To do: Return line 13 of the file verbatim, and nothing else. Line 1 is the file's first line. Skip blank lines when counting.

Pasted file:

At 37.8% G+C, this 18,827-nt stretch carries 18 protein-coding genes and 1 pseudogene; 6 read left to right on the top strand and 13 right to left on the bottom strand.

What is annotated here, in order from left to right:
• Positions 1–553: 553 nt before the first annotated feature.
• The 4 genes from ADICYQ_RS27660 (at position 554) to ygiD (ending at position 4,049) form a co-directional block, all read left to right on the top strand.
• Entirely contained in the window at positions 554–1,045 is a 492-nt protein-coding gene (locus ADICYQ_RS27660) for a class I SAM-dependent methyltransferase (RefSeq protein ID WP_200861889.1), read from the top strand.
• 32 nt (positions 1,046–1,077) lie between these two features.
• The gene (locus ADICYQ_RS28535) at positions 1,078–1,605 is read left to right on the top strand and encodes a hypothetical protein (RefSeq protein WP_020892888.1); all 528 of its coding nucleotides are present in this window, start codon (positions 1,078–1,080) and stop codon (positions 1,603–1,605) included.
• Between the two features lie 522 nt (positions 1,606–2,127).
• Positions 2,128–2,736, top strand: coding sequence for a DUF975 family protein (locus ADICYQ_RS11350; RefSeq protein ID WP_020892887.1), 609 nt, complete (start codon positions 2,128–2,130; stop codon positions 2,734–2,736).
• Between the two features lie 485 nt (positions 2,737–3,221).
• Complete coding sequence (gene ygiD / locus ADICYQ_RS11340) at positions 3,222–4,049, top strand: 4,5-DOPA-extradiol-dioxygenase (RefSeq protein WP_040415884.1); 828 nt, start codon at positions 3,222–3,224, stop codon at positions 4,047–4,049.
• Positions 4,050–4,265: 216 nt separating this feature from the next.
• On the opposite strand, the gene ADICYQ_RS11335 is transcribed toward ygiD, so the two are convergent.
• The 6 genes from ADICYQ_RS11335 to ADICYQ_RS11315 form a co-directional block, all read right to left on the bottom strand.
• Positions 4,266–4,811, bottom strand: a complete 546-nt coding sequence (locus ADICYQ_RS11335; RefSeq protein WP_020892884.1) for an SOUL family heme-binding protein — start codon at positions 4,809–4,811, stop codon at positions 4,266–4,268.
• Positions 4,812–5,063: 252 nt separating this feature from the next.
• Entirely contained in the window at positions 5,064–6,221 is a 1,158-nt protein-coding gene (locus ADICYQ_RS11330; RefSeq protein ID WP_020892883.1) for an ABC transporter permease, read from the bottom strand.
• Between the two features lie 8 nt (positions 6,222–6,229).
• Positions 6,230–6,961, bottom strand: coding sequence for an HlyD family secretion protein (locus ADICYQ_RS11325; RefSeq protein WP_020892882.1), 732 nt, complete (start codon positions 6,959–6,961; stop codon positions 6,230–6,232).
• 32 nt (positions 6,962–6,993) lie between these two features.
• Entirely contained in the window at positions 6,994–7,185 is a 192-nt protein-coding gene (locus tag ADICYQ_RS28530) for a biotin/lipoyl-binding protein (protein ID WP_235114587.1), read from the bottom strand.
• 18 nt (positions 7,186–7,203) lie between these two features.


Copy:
• On the opposite strand, the gene ADICYQ_RS11335 is transcribed toward ygiD, so the two are convergent.